Humanities Moments
The Middle East

Witnessing the Effects of Near-History in Iraq

Scott, 34, former journalist

I was a newspaper reporter covering the War in Iraq in the late 2000s. My assignment was exciting, but often lonely. I bounced from town to town, usually embedded with the U.S. Army. At the end of a long day, there often was no one to talk to, grab a bite with or even watch a bootleg movie. What I did have, though, was a paperback copy of The Great…
The Vatican

Meeting the last man on planet earth who could speak Latin

Michael Fontaine, 40, professor of classics at Cornell University

A single question changed the course of my life. When I first began studying Latin in 1996, it was a dead language, no doubt about it. It was pointless to try to speak it; everyone agreed the grammar was just too hard. Legend had it, though, that a single man—a priest, somewhere in Rome, Italy—could do it. The last man alive who could speak…
Car radio

My Favorite Things

George Bailey, 74. Retired helicopter pilot (45 years). Failed musician, proficient amateur illustrator, avid sailor.

At the age of 74, I could describe many humanities moments but this one stands out. Sometime in 1961, my brother was driving me home when I first heard Symphony Sid play John Coltrane’s “My Favorite Things” over the radio. I was a veteran jazz listener at that time but the sound of this recording captivated us. From the time it started, it took less…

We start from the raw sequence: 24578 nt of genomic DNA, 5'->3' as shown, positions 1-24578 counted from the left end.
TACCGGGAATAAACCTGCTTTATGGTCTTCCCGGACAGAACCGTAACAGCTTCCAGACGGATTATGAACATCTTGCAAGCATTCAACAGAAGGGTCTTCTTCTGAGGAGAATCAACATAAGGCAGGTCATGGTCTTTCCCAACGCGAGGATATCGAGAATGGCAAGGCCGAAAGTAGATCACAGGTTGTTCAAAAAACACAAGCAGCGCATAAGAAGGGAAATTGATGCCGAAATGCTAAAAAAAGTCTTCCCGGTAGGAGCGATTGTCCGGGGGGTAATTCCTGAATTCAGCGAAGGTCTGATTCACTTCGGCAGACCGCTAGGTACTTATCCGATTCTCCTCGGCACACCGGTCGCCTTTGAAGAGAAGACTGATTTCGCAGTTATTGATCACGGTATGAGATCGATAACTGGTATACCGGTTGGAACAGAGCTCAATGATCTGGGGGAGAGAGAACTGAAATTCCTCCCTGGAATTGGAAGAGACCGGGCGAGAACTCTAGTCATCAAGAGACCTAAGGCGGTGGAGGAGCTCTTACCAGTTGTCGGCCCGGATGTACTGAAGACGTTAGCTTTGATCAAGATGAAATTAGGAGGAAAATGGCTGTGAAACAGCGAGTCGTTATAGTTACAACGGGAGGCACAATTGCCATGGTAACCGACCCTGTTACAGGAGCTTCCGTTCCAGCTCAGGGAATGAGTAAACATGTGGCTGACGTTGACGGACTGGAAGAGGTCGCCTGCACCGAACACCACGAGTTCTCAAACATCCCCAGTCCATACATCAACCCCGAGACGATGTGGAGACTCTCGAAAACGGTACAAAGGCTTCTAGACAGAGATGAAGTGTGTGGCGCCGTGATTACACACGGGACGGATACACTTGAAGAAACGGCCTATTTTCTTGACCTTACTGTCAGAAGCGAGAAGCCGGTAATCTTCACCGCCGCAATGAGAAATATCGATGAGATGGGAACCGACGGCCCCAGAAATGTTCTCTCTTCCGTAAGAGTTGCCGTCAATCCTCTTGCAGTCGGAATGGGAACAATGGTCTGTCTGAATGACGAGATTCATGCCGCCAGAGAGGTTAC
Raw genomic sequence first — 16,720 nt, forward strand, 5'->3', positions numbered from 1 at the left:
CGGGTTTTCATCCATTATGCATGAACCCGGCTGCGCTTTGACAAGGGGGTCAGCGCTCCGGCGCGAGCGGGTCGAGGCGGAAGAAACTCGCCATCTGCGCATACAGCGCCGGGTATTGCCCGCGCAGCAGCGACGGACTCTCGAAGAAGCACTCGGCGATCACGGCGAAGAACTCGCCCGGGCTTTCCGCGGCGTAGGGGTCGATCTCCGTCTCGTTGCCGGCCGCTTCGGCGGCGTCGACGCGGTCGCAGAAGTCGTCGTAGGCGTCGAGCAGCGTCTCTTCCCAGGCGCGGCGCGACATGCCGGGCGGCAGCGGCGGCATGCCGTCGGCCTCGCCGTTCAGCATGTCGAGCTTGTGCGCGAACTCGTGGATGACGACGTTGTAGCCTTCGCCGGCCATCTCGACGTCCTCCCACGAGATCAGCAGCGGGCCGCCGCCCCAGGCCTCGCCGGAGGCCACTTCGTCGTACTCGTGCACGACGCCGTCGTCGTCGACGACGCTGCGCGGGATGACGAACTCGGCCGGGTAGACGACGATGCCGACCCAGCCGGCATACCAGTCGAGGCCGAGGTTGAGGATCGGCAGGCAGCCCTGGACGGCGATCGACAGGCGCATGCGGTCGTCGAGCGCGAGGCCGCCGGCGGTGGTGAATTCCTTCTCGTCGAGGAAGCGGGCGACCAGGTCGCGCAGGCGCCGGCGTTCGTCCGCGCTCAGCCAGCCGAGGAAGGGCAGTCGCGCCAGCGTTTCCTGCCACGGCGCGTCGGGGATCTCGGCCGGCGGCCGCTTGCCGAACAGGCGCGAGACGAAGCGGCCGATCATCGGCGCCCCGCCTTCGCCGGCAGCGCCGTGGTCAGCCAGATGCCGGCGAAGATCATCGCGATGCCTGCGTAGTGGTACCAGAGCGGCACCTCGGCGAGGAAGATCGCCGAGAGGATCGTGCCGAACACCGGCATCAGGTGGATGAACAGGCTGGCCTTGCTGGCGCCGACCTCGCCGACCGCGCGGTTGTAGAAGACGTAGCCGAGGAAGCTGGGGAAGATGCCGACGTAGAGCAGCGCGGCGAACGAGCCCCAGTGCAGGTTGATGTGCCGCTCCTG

Wabi-Sabi: The Perfectly Imperfect

Yael Lazar, PhD Candidate in Religious Studies at Duke University and a curator for the Humanities Moments Project

As part of my undergraduate degree in Asian studies, I took a class on Haiku, a traditional form of Japanese poetry. At the time, I knew nothing about Japan beyond its youth’s obsession with Hello Kitty and similar colorful animated characters. In analyzing and understanding the magic of these three-lines poems, we talked a lot about the traditional…
Writing poetry

The Perfect Invitation

Patricia Matthew, 49, English professor living in Brooklyn, New York

Hearing Lucille Clifton’s poem “won’t you celebrate with me” at a celebration of her work is the Humanities Moment that offered both comfort and a model for how to navigate life as a Black academic. I was a new English professor and was unprepared for the isolation I felt in the academy when a senior colleague invited me to the Clifton event. The…

About Humanities Moments

The humanities are everywhere. But they are so interwoven into our daily lives that we often miss them. Sometimes, though, they surprise you. A book you can’t put down. A photograph that haunts you. A song you can’t get out of your head. The Humanities Moments Project was created to collect stories about how the humanities touch us, inspire us, and enrich our lives.

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